US hurricane centre in storm warning for Scotland

Hurricane Katia from International Space Station
Image caption Hurricane Katia seen from the International Space Station

Hurricane Katia off the east coast of the US could cause stormy weather to hit Scotland on Monday, according to forecasters in Miami.

John Cangialosi, at the US National Hurricane Center, told the Reuters news agency that Katia was expected to head out into open sea.

He said it would change from a tropical storm to a "classic wintertime storm" by the time it reached Scotland.

The Met Office has issued a severe weather warning for most of the UK.

The forecasters' amber alert - which has been issued for most of Scotland - advises people to be aware of bad weather.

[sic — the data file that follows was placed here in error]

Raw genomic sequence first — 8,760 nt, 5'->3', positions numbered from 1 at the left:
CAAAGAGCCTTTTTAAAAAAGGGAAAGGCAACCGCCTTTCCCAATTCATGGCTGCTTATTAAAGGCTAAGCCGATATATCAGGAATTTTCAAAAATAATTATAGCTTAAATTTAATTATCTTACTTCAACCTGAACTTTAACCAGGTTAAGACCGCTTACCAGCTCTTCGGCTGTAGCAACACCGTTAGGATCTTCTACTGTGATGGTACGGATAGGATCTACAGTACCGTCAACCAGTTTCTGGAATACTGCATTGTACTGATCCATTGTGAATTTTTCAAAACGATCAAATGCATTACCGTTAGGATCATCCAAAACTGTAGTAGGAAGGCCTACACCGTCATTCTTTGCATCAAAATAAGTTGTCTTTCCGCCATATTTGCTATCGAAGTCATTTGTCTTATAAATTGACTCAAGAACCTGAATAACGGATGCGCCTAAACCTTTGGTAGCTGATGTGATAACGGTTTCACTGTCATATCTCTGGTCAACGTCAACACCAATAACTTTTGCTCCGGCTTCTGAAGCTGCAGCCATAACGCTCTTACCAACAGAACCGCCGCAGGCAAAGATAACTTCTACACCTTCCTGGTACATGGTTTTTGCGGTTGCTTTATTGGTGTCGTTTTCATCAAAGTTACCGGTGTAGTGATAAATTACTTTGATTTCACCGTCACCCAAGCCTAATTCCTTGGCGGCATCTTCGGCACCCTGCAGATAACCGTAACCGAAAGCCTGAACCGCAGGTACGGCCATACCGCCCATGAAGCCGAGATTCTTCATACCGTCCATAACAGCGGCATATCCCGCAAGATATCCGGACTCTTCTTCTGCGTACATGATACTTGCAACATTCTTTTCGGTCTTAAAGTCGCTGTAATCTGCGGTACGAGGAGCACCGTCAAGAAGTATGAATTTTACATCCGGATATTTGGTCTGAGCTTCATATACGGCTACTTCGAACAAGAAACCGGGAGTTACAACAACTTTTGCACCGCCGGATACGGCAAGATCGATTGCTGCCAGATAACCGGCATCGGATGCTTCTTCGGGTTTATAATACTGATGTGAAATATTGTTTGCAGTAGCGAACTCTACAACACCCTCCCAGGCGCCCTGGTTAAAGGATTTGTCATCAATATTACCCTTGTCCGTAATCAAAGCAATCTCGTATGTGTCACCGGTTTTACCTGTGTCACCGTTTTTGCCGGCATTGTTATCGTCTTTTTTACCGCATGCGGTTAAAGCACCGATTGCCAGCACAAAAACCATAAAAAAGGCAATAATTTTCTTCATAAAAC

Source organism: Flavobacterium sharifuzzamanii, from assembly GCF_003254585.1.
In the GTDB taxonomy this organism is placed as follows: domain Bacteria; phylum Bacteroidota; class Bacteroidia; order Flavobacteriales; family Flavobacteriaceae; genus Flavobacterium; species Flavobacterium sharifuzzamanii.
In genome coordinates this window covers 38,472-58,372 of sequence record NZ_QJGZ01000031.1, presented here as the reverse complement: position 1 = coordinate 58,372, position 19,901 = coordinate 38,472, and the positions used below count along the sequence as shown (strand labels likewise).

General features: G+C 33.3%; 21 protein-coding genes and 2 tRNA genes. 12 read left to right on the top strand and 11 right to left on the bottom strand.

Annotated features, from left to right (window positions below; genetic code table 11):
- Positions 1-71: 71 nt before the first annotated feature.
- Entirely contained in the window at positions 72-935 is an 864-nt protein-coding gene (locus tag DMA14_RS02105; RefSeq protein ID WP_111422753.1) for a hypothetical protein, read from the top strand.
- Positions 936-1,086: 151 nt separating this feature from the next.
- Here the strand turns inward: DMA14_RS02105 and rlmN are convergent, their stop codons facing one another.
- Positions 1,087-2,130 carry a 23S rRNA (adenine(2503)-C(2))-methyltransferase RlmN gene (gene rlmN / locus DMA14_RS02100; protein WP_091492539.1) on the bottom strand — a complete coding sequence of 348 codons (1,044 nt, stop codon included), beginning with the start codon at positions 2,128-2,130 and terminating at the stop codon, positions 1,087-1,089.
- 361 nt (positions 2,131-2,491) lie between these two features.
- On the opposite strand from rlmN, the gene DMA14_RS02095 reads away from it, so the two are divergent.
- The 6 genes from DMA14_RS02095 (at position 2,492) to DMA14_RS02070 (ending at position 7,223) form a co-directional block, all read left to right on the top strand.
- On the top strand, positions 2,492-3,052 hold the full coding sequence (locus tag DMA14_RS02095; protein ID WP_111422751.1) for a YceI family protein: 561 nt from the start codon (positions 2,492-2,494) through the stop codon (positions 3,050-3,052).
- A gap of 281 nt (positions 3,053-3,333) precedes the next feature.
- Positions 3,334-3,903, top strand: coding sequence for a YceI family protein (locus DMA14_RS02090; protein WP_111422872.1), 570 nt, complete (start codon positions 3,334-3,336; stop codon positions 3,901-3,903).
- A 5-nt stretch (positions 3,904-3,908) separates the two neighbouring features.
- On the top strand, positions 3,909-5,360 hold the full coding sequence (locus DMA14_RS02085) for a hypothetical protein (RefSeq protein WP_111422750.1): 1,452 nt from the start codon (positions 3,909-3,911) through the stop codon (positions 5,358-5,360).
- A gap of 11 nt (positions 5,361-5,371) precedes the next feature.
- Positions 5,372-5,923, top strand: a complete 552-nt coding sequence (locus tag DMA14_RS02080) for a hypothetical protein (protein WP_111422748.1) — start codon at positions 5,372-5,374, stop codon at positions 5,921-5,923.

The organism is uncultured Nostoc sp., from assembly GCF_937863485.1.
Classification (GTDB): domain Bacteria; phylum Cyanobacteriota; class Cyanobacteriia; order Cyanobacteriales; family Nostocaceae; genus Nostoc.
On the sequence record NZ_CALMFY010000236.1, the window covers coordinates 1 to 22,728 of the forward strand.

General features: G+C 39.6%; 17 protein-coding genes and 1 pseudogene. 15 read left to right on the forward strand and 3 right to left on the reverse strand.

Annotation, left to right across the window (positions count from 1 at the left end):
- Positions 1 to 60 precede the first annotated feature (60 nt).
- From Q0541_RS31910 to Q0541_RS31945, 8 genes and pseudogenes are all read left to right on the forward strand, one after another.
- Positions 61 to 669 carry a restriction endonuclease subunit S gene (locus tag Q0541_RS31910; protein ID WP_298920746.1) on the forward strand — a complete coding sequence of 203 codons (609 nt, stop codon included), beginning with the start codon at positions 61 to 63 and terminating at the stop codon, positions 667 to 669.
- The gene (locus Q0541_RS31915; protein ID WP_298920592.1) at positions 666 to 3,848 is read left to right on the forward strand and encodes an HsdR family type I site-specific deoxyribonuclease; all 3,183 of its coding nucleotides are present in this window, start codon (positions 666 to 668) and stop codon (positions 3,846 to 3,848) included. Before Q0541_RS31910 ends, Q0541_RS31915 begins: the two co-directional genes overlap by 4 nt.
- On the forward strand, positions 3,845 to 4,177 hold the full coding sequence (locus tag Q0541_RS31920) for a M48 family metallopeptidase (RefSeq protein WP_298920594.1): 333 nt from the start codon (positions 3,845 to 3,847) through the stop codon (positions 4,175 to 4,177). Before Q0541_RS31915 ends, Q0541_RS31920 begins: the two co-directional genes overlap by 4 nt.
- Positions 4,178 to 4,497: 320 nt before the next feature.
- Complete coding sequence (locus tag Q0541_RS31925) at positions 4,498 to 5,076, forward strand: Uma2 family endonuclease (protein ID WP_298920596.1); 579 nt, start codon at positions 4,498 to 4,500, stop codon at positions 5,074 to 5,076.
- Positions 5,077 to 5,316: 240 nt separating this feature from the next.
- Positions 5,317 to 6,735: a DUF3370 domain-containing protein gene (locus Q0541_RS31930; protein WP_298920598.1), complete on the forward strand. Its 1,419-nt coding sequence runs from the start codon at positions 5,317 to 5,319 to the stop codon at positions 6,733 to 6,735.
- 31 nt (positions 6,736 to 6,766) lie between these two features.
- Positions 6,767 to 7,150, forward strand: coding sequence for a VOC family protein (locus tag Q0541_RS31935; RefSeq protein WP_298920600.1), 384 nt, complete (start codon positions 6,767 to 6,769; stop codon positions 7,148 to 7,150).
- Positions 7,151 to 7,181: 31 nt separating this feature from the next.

There is the potential for 60-70 mph gusts of wind and 80 mph or more could occur over exposed coasts and hills.

'Very windy'

The Met Office said: "The remains of Hurricane Katia are expected to come across the UK on Monday bringing a spell of very windy weather.

"There remains some uncertainty about its track and intensity, though with increasing indications that Scotland and Northern Ireland are most likely to bear the brunt the warning has been upgraded to amber here.

"The public should be aware of the risk of disruption to transport and of the possibility of damage to trees and structures."

US hurricane specialist John Cangialosi said Katia would change from a tropical system to a larger storm once it was over open sea and would head for Scotland.

He said: "It'll likely be a very big, significant weather system.

"It will evolve into a classic wintertime storm by the time it gets there."

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